How Will MPAC Assess My Property?
When MPAC looks at your property to assess the value they look at many major key factors as listed below which account for up to 85% although they have hundreds of factors they look at.
- Location (Remember… location, location, location.. yep that could cost you)
- Lot Dimensions
- Living Area (you wanted the bigger home, you may pay for it)
- Quality Of Construction
- Age of Property and any major renovations or additions
Like I mentioned above they will ask you details on any major renovations and additions you have done over the 4 year period since the last assessment. You should tell the truth as it’s important to keep statistics uniform across the board.
What Can Affect My Property Value?
Some examples of what could potentially affect your property value are below. To be honest I wasn’t shocked but I had no idea about the fireplace which could drive the price of your property value.
These are very important examples to know and understand especially when you plan to take on upgrading your home. Since we are doing extensive renovations mainly upgrades and finishing our basement this information will come in handy to us.
- Having a finished basement
- If your home has a pool
- Number of bathrooms in your home
- Type of Air Conditioning and Heating
- Fireplaces in the home
Why Your Assessed Value May Be Higher or Lower
Then you have some features that could drive the price up or down depending on whether your house
- Is your house a corner lot (nope, phew)
- What is the traffic like on the street (minimal, it’s not a main road for us)
- How close your house is to a golf course, green space, hydro corridor or railway. (not sure about why with the golf course though but that’s a big fat no for us)
What if you don’t agree with your property assessment?
Sounds like an easy way out of paying your taxes but nothing in life is that simple. Yes you still need to pay for your tax bill if you file a property assessment appeal and will be adjusted when they are notified of changes. So although you may not agree with an MPAC assessment and try to fight it that doesn’t necessarily mean that it will help with lowering property taxes.
They say the number one question to ask when looking at the property assessment value they give you is.”Can I sell my home today for this price”? To fight property taxes may take a miracle but you can dispute property tax value if you feel it is incorrect.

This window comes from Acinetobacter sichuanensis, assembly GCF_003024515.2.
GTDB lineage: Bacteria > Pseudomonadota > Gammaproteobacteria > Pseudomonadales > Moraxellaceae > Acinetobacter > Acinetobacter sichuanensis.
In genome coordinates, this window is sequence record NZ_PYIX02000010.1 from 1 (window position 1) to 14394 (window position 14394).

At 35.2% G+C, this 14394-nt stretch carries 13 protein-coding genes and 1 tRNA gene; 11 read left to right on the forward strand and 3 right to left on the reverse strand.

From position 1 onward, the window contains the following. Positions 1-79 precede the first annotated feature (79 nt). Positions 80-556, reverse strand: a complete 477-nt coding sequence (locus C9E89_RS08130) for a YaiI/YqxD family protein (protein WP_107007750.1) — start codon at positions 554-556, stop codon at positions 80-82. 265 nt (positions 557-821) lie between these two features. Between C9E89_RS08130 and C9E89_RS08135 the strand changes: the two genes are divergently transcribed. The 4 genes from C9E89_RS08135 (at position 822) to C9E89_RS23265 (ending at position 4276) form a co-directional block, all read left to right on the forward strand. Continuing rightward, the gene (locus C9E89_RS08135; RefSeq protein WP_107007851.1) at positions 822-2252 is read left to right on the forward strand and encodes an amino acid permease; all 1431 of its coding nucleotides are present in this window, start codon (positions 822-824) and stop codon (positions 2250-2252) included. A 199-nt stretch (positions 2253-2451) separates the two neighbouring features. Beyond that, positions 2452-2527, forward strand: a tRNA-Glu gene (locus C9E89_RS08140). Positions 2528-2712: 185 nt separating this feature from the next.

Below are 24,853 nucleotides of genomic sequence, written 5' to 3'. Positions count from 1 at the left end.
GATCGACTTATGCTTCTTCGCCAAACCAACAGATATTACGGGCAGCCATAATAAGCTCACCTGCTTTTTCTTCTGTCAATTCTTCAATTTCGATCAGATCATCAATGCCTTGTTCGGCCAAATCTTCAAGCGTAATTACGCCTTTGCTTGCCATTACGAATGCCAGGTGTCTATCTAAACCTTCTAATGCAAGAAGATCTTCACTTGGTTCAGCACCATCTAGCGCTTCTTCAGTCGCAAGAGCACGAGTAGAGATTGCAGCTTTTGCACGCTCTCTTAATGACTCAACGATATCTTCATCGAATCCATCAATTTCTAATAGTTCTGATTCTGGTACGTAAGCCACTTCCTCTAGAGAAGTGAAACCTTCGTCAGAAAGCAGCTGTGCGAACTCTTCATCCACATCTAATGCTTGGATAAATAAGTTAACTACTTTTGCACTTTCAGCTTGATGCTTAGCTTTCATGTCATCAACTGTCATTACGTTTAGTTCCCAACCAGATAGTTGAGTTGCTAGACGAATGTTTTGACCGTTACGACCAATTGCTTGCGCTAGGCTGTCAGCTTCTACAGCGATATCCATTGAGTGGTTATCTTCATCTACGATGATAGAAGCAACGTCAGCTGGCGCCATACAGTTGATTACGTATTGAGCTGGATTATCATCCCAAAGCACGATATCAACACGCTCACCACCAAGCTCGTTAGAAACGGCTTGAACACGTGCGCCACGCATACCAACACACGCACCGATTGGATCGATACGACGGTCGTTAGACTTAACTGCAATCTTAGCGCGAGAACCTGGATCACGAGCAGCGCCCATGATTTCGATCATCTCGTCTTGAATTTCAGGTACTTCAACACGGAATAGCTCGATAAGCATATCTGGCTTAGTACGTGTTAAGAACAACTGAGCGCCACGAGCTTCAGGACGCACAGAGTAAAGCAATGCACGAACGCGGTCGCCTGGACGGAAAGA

If you want to appeal your property assessment you must send in a request for reconsideration to MPAC. You can obtain the forms from their website or simply send them a letter in the mail.
Before you appeal you should follow these steps detailed on the MPAC website
- Contact MPAC (1 866 296-MPAC (6722)
- Review similar properties to yours. I thought this was great and I was not aware we could do this. You can request up to 24 additional properties of your choice and up to 6 chosen by MPAC to review for free. That’s great if you really want to know if the value of your home is precise.
- If you still don’t agree you can ask MPAC to review your assessment free of charge but you only have until March 31 of the tax year to do so. You can also send a written request to MPAC at P.O box 9808 , Toronto, Ontario, M1S-5T9.
If you want more information on how your land assessment value will be processed you can visit your local City On-line Website or visit MPAC for more information. Remember when you get your mortgage approval from the bank and you set out to buy a home of all the little costs that could creep up.
Many people tend to overlook maintenance on a home and property taxes. When you buy a home you want to renovate or a larger home in a desirable area you could be paying more out-of-pocket.
Being informed about your MPAC Assessment and the value of your home is very important. Overall I think Mrs. CBB and I feel better informed about our MPAC Assessment and what it means to us as Ontario Home-owners.
Have you ever had a problem with your MPAC Assessment? What happened with your appeal? What did you learn?